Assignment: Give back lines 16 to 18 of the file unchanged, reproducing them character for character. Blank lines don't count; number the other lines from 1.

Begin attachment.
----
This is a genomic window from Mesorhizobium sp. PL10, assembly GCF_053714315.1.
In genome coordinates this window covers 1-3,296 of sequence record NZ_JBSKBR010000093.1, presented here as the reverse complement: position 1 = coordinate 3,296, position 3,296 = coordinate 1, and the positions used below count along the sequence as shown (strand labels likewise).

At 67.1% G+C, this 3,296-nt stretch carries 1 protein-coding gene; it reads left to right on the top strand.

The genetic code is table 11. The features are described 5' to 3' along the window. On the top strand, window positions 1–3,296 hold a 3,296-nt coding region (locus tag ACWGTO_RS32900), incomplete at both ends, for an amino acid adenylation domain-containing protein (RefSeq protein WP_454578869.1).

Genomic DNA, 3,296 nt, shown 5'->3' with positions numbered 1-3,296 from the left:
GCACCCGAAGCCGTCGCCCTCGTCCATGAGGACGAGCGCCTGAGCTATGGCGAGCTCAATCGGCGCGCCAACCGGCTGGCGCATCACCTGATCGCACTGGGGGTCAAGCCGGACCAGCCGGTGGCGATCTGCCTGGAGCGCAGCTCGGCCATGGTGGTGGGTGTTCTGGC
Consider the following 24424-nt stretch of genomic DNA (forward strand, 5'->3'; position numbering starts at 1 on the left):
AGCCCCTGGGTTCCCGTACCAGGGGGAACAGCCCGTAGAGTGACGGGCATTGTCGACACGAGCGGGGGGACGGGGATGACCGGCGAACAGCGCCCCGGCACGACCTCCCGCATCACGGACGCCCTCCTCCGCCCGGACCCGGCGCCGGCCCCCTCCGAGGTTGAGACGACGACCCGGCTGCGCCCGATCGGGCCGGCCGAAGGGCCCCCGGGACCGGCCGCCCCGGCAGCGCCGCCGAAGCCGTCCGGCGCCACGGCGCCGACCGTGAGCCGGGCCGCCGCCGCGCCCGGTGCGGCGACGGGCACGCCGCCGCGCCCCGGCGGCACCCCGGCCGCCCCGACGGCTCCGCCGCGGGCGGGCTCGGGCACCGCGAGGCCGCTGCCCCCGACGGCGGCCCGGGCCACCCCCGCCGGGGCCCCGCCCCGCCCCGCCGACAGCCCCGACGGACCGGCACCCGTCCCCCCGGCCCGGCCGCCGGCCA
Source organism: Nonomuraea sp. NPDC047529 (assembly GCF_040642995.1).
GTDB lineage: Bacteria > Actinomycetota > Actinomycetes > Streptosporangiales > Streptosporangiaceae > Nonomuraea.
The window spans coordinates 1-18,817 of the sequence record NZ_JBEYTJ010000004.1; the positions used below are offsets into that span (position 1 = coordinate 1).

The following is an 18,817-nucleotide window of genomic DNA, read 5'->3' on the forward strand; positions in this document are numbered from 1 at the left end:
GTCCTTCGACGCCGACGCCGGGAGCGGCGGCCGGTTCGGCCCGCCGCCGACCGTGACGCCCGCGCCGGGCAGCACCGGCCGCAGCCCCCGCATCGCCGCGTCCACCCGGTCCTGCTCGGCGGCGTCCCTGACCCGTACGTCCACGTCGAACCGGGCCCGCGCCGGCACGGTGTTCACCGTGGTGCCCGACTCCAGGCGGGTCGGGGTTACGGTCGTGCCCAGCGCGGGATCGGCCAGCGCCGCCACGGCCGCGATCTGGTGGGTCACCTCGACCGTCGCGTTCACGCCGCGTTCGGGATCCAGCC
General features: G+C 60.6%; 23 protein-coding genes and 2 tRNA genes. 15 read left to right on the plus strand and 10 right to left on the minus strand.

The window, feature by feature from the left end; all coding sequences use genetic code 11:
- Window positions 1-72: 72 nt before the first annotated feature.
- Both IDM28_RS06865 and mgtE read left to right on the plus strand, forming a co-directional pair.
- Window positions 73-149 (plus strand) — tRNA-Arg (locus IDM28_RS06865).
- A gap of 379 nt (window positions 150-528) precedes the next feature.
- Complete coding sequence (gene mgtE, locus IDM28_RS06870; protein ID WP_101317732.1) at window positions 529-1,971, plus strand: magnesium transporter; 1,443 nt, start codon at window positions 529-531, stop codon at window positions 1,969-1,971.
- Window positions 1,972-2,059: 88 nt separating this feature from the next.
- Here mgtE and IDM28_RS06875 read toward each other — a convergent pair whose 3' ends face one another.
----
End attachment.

- Window positions 1-72: 72 nt before the first annotated feature.
- Both IDM28_RS06865 and mgtE read left to right on the plus strand, forming a co-directional pair.
- Window positions 73-149 (plus strand) — tRNA-Arg (locus IDM28_RS06865).